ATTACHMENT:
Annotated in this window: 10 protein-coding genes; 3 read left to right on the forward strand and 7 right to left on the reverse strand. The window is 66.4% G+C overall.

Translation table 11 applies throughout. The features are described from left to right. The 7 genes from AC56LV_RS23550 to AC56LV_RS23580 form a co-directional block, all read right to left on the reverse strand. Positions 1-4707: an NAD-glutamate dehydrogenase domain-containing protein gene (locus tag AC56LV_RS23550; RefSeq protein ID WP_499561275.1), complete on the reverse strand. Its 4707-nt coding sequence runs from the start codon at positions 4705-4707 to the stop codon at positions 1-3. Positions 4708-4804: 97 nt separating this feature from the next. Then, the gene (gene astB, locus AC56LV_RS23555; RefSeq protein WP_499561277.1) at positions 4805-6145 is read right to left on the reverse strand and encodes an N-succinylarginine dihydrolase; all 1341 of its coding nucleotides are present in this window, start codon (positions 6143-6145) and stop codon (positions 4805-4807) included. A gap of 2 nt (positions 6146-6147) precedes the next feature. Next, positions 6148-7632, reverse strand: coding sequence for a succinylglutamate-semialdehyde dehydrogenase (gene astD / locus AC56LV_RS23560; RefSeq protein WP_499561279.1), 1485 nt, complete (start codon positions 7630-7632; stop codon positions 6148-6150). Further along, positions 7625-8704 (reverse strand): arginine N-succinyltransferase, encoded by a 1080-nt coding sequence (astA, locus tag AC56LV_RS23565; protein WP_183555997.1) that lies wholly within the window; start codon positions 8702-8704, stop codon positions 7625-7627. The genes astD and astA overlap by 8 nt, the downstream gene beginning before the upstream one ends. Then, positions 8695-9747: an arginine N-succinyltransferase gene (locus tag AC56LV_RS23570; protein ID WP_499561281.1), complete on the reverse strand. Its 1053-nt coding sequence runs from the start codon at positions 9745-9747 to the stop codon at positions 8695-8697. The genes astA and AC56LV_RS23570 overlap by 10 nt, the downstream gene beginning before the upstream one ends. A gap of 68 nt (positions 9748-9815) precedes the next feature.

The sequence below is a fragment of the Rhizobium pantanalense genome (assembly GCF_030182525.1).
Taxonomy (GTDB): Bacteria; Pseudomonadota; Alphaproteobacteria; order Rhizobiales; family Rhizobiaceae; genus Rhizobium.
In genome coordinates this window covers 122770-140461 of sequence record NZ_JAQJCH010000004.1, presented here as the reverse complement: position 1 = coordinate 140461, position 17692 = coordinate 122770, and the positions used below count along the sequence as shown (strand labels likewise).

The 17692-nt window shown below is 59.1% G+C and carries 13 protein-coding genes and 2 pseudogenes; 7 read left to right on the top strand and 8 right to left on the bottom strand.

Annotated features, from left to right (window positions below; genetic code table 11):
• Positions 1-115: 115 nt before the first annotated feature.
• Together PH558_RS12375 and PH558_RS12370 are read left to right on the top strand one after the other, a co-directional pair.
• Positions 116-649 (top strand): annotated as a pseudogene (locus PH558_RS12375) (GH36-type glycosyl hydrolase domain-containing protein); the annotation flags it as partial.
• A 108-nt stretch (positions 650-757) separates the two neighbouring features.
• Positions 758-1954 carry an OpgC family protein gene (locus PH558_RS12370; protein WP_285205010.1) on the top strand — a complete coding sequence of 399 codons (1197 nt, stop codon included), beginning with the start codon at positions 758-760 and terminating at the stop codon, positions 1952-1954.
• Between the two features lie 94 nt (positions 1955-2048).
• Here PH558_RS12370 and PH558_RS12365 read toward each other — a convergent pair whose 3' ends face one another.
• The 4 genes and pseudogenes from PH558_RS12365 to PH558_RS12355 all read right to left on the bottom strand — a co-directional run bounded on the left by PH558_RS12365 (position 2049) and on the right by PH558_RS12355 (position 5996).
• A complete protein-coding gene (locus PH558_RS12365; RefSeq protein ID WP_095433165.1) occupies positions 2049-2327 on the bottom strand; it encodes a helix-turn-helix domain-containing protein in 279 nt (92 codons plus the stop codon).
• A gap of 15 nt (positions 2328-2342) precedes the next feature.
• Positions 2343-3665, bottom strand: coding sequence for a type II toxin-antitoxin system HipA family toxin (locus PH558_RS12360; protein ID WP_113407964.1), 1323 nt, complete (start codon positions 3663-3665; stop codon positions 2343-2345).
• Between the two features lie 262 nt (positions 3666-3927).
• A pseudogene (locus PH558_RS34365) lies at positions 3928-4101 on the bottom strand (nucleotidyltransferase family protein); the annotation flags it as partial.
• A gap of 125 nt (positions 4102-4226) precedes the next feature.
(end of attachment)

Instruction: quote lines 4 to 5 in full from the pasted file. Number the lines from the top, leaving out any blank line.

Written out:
Taxonomy (GTDB): Bacteria; Pseudomonadota; Alphaproteobacteria; order Rhizobiales; family Rhizobiaceae; genus Rhizobium.
In genome coordinates this window covers 122770-140461 of sequence record NZ_JAQJCH010000004.1, presented here as the reverse complement: position 1 = coordinate 140461, position 17692 = coordinate 122770, and the positions used below count along the sequence as shown (strand labels likewise).